Lastly, if the problem has occurred where thousands of unwanted e-mail messages are in a GroupWise 5.2x or greater mailbox and the shear amount of items in the mailbox is making it very difficult for a user to delete the unwanted mail or even access their mailbox or the purging of such messages on the POA is causing the CPU utilization to shoot through the roof then an easy solution actually exists.

A new version of gwcheck can be run to selectively delete and purge unwanted mail messages with a particular subject line e.g. "John Doe is on Vacation" from a users mailbox.  The operation is performed through a standalone copy of gwcheck that performs the deletion and the purge.  The gwcheck doing the purge will not busy up the  POA with the task of purging which may be a big benefit to CPU utilization.  The operation can be accomplished by following the gwcheck instructions


Possible scenarios:
1)  User "Zippo" creates a rule that says:  Anytime "Zippo" gets a message, forward the message to "Zippo."
In this case, the user Zippo is forwarding or replying to their internal post office address, the internal counter in GroupWise will return an error and stop this loop after just a few times.  This counter should work across the GroupWise system.
2)  If the user Zippo uses their own Internet address in the rule and has created a rule such that anytime Zippo@novell,com gets a mail message, and responds by replying or forwarding to; there exists a potential for a serious problem.
3)  A user in Hong Kong sets a rule that forwards all incoming messages to his partner in New York that has a subject line of "Important Joint Effort,"
the partner, knowing that they should BOTH be informed of all messages about this "Important Joint Effort" sets a similar rule that forwards the New York mail to the Hong Kong user.
In both of these cases, the internal counter of GroupWise cannot work, because when the outgoing message gets dropped off to the Internet, the internal loop-protection-counter within GroupWise never recognizes the resulting inbound message as coming from within the system, so it does not increment on that message - it instead treats it as a brand new message; the rule activates, sends the message back to the other user, etc. etc....  This disables all protection against loops happening.  As you might imagine, with two users on opposite sides of the world, there are serious (and expensive) issues involved if this occurs.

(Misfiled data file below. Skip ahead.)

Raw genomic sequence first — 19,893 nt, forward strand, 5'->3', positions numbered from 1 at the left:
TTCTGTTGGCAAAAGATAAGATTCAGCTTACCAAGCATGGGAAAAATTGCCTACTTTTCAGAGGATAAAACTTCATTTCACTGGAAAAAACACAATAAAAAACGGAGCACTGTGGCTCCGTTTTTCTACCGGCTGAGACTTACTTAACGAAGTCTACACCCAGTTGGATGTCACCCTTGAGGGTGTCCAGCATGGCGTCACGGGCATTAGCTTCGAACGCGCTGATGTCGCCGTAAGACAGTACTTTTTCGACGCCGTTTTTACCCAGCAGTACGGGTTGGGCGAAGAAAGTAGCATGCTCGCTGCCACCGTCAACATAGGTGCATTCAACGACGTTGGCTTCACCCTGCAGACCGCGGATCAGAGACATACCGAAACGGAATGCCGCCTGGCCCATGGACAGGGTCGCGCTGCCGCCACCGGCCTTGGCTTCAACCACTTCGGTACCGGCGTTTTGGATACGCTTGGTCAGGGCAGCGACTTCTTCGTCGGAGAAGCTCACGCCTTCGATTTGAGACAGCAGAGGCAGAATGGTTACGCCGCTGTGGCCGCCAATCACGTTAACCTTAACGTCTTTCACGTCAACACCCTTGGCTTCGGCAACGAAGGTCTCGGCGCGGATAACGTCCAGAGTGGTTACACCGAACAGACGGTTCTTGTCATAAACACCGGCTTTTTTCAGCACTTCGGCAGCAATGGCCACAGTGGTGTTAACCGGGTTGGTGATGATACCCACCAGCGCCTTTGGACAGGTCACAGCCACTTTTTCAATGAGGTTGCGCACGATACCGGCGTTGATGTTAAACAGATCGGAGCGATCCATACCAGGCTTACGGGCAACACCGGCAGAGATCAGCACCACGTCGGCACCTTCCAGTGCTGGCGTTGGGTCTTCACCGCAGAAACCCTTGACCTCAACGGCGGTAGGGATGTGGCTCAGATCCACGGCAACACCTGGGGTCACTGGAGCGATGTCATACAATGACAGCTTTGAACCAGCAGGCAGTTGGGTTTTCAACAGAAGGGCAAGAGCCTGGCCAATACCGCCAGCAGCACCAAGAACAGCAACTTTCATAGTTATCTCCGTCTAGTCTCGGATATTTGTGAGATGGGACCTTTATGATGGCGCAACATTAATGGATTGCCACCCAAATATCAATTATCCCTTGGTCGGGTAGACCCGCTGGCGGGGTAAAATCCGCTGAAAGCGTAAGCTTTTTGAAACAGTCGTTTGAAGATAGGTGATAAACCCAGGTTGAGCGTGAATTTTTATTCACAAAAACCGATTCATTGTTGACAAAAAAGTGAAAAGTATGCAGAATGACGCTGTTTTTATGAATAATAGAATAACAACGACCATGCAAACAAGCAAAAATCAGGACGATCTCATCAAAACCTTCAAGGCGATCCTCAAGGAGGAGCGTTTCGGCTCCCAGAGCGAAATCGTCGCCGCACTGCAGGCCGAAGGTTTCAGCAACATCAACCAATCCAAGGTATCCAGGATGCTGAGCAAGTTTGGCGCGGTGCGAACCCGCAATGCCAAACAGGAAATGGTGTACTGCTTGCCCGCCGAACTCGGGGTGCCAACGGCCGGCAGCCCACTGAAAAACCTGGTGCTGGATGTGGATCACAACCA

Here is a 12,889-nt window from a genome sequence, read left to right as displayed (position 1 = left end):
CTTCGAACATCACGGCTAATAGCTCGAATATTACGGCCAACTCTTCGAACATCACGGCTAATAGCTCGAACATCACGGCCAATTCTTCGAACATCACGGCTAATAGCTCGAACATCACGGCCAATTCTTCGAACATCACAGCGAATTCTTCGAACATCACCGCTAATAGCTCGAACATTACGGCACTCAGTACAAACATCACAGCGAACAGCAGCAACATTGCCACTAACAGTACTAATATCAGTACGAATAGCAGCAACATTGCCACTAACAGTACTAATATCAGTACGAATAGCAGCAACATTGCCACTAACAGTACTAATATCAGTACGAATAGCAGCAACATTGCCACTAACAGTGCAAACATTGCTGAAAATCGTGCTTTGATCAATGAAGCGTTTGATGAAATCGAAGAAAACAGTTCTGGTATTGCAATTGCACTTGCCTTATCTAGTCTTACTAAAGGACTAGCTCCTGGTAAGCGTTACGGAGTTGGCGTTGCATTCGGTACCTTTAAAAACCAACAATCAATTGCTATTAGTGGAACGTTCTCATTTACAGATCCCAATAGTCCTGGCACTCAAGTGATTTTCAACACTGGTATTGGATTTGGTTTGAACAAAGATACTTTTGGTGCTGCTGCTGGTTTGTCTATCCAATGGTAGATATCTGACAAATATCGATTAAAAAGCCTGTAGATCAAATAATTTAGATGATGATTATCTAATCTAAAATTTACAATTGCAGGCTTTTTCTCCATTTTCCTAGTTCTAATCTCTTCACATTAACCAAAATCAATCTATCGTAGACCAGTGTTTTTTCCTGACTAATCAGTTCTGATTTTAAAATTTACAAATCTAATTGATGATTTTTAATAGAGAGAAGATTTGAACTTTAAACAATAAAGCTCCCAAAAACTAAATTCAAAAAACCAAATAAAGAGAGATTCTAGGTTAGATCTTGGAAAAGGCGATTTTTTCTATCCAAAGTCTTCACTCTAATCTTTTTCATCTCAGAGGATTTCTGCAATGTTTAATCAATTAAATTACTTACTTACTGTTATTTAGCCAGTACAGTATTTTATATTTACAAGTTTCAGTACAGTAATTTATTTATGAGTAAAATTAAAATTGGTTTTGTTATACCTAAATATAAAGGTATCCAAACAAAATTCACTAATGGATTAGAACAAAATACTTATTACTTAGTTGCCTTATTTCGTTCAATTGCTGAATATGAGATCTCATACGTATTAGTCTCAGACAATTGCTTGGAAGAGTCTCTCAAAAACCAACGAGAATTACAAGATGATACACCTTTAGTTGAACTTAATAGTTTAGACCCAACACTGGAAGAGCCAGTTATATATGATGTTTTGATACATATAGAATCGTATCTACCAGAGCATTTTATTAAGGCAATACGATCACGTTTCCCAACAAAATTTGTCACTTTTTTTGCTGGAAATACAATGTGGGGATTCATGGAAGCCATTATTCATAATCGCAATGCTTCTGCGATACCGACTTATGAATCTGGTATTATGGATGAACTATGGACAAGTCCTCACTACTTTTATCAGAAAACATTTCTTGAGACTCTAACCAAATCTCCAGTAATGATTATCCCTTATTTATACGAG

In the case of Zippo, he has "created" his own problems.  But, in the case of the Hong Kong - New York scenario,  they are caught unawares by inadvertently setting up the same problem for themselves, and without knowing that it was going to happen.  



The Origin of this information may be internal or external to Novell. Novell makes all reasonable efforts to verify this information. However, the information provided in this document is for your information only. Novell makes no explicit or implied claims to the validity of this information.
Any trademarks referenced in this document are the property of their respective owners. Consult your product manuals for complete trademark information.

  • Document ID:
  • 10051150
  • Solution ID: NOVL3608
  • Creation Date: 30Mar2000
  • Modified Date: 04May2004
    • NovellGroupware


Did this document solve your problem? Provide Feedback